The History of the Romantic Period

The Seventeenth and Eighteenth Centuries
The Romantic Period
The Victorian Period
The Post-Victorian Period
The Pre-Atomic Period
The Nuclear Age

Novelists from this period found themselves seeking different goals than their predecessors. Earlier religious themes disappeared while humanitarianism concerns emerged. Sentimental and Gothic novelists were replaced by such enduring authors as Jane Austen, Thomas Hardy and the Bronte sisters. These pivotal novelists joined with the noted and iconic poets of their time - Byron, Shelley and Keats - in defending the individual against society and protecting personal freedoms.

Rebellion was everywhere. The targets of this insurrection were the traditional authorities and old conventions. Politics was in great turmoil during this time because of the French Revolution (1789-1799). A tremendous upheaval existed because significant changes had arisen in both industry and agriculture.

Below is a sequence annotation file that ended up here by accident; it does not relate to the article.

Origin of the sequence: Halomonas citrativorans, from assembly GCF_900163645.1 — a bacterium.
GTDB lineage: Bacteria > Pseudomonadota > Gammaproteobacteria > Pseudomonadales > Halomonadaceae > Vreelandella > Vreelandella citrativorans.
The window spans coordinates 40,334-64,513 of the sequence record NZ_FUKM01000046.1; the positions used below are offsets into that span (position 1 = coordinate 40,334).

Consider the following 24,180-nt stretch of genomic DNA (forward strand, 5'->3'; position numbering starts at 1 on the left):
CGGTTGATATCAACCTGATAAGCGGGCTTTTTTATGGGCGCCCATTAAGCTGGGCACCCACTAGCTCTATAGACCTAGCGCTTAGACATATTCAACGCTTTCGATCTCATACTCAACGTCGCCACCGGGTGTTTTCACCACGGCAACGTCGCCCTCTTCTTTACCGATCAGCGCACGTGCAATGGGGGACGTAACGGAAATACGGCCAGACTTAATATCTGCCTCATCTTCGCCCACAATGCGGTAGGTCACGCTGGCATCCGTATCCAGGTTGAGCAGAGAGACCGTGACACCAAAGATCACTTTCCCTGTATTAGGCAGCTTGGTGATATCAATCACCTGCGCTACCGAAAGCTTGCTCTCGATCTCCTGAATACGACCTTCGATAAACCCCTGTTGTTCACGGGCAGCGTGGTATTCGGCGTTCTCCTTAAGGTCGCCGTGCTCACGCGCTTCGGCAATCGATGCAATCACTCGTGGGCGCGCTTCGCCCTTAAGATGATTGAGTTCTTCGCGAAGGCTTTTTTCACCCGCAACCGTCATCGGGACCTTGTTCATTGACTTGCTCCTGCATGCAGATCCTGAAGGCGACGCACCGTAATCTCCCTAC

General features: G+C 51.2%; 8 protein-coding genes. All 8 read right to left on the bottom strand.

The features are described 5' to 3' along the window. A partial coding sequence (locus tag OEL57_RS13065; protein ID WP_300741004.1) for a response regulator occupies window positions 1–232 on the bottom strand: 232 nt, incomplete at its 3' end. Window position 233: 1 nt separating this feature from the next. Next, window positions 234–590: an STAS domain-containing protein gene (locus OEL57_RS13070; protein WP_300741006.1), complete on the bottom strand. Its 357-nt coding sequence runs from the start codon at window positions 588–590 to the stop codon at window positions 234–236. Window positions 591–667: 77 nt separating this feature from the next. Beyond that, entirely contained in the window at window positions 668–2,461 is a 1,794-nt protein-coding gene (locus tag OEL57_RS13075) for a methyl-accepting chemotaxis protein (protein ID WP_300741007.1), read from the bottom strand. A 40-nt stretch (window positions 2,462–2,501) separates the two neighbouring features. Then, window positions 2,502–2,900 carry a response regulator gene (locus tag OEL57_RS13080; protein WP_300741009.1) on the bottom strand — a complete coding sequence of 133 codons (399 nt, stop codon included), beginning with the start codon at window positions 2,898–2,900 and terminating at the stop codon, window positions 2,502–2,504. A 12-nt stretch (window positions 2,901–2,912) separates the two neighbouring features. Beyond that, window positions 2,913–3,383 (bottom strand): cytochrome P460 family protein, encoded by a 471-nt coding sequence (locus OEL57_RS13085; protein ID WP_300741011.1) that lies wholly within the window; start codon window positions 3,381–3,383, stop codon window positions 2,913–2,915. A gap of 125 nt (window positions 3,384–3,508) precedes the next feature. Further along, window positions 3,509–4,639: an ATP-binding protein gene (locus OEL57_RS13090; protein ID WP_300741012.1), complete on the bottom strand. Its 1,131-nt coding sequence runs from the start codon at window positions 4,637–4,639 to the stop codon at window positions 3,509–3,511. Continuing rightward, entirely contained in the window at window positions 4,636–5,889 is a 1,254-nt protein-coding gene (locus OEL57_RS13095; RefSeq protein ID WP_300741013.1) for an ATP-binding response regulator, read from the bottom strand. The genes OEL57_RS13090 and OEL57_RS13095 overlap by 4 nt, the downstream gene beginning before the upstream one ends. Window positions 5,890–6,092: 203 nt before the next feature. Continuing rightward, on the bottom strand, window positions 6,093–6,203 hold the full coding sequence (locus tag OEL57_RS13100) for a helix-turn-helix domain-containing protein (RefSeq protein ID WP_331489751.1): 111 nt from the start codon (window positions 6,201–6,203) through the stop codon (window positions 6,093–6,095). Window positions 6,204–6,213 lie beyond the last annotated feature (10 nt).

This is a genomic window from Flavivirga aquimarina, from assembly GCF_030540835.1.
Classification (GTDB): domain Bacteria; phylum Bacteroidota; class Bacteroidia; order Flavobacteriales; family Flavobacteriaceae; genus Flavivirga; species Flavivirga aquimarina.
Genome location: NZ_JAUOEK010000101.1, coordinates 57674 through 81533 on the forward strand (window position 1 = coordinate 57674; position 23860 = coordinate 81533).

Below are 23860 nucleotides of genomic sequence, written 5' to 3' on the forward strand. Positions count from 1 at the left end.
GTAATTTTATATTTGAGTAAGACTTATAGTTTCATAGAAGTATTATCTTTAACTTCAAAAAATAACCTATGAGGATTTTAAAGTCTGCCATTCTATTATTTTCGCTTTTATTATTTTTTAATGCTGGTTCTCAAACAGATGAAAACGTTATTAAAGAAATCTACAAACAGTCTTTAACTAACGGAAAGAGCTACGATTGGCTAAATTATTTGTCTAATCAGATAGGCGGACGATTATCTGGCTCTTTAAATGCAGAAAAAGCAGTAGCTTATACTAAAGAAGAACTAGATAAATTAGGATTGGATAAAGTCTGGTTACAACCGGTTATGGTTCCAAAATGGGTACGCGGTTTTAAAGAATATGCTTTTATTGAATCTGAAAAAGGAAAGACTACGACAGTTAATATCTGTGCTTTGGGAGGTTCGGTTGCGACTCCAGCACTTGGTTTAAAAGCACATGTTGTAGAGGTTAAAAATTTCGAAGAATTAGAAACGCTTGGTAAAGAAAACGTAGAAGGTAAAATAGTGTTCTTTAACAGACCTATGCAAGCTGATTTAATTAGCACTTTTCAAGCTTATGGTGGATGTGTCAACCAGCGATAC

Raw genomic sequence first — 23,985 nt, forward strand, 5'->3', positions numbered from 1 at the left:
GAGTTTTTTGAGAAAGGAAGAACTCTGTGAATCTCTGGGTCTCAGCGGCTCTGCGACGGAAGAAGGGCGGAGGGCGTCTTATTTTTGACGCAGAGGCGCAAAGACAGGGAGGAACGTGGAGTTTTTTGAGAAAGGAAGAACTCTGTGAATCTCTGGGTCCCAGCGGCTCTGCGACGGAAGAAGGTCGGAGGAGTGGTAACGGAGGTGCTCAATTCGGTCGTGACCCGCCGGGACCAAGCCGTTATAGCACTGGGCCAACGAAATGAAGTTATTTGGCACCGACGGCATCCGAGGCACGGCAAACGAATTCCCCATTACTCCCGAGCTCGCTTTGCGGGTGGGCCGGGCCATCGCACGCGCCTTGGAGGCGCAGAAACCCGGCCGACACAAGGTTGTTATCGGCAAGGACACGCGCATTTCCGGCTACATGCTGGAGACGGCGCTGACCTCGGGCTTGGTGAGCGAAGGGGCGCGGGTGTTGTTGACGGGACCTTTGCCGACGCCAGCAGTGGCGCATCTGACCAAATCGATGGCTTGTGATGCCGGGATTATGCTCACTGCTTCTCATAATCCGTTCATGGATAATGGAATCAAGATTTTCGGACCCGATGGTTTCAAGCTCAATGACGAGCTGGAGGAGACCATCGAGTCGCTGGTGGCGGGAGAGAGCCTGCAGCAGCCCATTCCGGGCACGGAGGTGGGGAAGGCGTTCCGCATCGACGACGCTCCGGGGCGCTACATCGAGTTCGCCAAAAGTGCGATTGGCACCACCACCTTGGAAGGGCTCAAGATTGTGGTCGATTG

This new revolt involved radical shifts. One such shift was from what was manufactured or man-made to what was natural and uncontrolled. Nature was used as a backdrop for addressing the plight of man. Everyday interactions between people were being described in more earthier detail. Reality took precedence over improvisation while spontaneity and truth took precedence over what was contrived.

A new type of mysticism with a magical Oriental flavor replaced the medieval superstition of the Gothic novels. Awe and wonder eventually took the place of fear and horror. A re-enactment of the 15th Century Renaissance took place. A new examination of the Classics resulted in literary pursuits that led back to the Greek and Roman eras. The ancient myths and cultures were re-examined in order to get a new perspective. The future betterment of mankind was their ultimate goal.

Some of the noted novelists of this period are: Jane Austen, Charlotte Bronte, Emily Bronte, Ann Bronte, Thomas Hardy, Anthony Trollope, Sir Walter Scott, Stendal, Honore de Balzac, Maria Edgeworth, Thomas Love Peacock, Jane Porter, Johann Wolfgang Goethe and Mary Shelley.